These Frugal Fill-Up Tips Could Save You $400 a Year on Gas
Ladies, let’s fuel our retirement savings by paying less at the pump. Now, about that junk in the trunk …
My last fill-up was an eye-opener. What with working at home since the pandemic began, I really wasn’t doing too much driving. Then a relative fell ill, and I started making frequent trips to visit and help out where I could. I’m now gassing up almost twice as often and my wallet is wincing.
So, I started looking for ways to pay less at the pump. There’s a lot we can control. For instance, if you’re a lead-foot who likes to speed through yellow lights instead of coasting to a stop, you’re paying extra money for gas that could be fueling your future retirement instead. That’s just one of several tips I found on how to put the brakes on gasoline spending. During the holidays, when every extra penny often goes toward presents for and visits to loved ones, more of us may be feeling continued pain at the pump.
Think about tip number 3 for a minute: If you fill up your SUV’s 15-gallon tank once a week and you drive at 55 instead of 65, fill-ups could cost you $201 over four weeks versus $227.40. Over the course of a year, you could save $343.20.
Earlier this month (at the time of writing), the national average of $3.35 was seven cents less than the previous month — but still $1.21 more than the previous year. And that’s the case even though prices had softened due to COVID fears related to the omicron variant, and President Biden’s move to give drivers a break on Nov. 23, the eve of the holiday travel rush, when the White House authorized tapping a total of 50 million barrels of oil from the U.S. Strategic Petroleum Reserve.
Thankfully, there’s a lot we can do to make fill-ups less frequent, and therefore, more frugal.
Some driving tips from the U.S. Department of Energy:
- Minimize idling your car by turning off your engine when your vehicle is parked for more than 10 seconds. Idling can use a quarter to a half gallon of fuel per hour, depending on engine size and air conditioner use, adding up to three cents of wasted fuel a minute. In the winter, most manufacturers recommend driving off gently after about 30 seconds. The engine will warm up faster being driven, which will allow the heat to turn on sooner, decrease your fuel costs and reduce emissions.
- Drive sensibly and avoid aggressive driving, such as speeding, rapid acceleration and hard braking. Aggressive driving can lower your highway gas mileage by 15 to 30 percent and your city mileage by 10 to 40 percent*.
- Avoid driving at high speeds. Above 50 mph, gas mileage drops rapidly. For every 5 mph above 50, it's like paying an additional 22 cents per gallon of gasoline.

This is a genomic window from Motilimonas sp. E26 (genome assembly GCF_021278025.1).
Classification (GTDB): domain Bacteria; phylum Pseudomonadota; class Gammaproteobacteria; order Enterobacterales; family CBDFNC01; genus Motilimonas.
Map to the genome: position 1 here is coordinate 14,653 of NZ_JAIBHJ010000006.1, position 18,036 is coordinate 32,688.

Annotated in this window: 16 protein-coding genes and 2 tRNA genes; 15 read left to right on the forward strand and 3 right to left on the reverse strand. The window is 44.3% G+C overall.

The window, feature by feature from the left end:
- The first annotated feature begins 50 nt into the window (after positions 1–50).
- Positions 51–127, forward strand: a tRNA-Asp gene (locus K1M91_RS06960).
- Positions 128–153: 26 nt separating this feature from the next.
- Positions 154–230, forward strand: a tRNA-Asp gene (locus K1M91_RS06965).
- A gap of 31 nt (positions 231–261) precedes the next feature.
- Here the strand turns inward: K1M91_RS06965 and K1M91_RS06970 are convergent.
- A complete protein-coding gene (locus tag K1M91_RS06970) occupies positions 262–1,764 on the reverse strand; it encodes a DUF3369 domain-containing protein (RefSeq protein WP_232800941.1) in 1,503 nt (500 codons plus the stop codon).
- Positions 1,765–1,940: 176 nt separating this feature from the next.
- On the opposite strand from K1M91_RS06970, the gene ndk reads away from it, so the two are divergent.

- Reduce drag by placing items inside the car or trunk rather than on roof racks, which can decrease your fuel economy by up to 8 percent in city driving and up to 25 percent at interstate speeds.
- Avoid keeping heavy items in your car; an extra 100 pounds in your vehicle could increase your gas costs by up to 3 cents per gallon.
- Combine errands. Several short trips, each one taken from a cold start, can use twice as much fuel as one trip covering the same distance when the engine is warm.
- Check into telecommuting, carpooling, public transit and active transportation like bicycling or walking to save on fuel and car maintenance costs. Many urban areas provide carpool lanes that are usually less congested, which means you will get to work and home faster and more refreshed!
*All cost estimates assume an average price of $3.15 per gallon. Source: FuelEconomy.gov
Think about tip number 3 for a minute: If you fill up your SUV’s 15-gallon tank once a week and you drive at 55 instead of 65, fill-ups could cost you $201 over four weeks versus $227.40. Over the course of a year, you could save $343.20. Taking the junk out of your trunk, as in tip number 5, could save you about $23 over 12 months. The more frugal fuel habits you adopt, the more savings. How does saving close to $400 a year sound?
Car maintenance tips from AAA:
1. Take care of your car. When the “check engine” light comes on, it usually means that there’s a problem causing excessive emissions and, possibly, reducing fuel economy.
2. Take care of your tires. You’ll notice that your car stops moving if a tire is deflated. If the tires are underinflated, your fuel economy will suffer, too.
3. Don’t use premium fuel unless your owner’s manual says you must.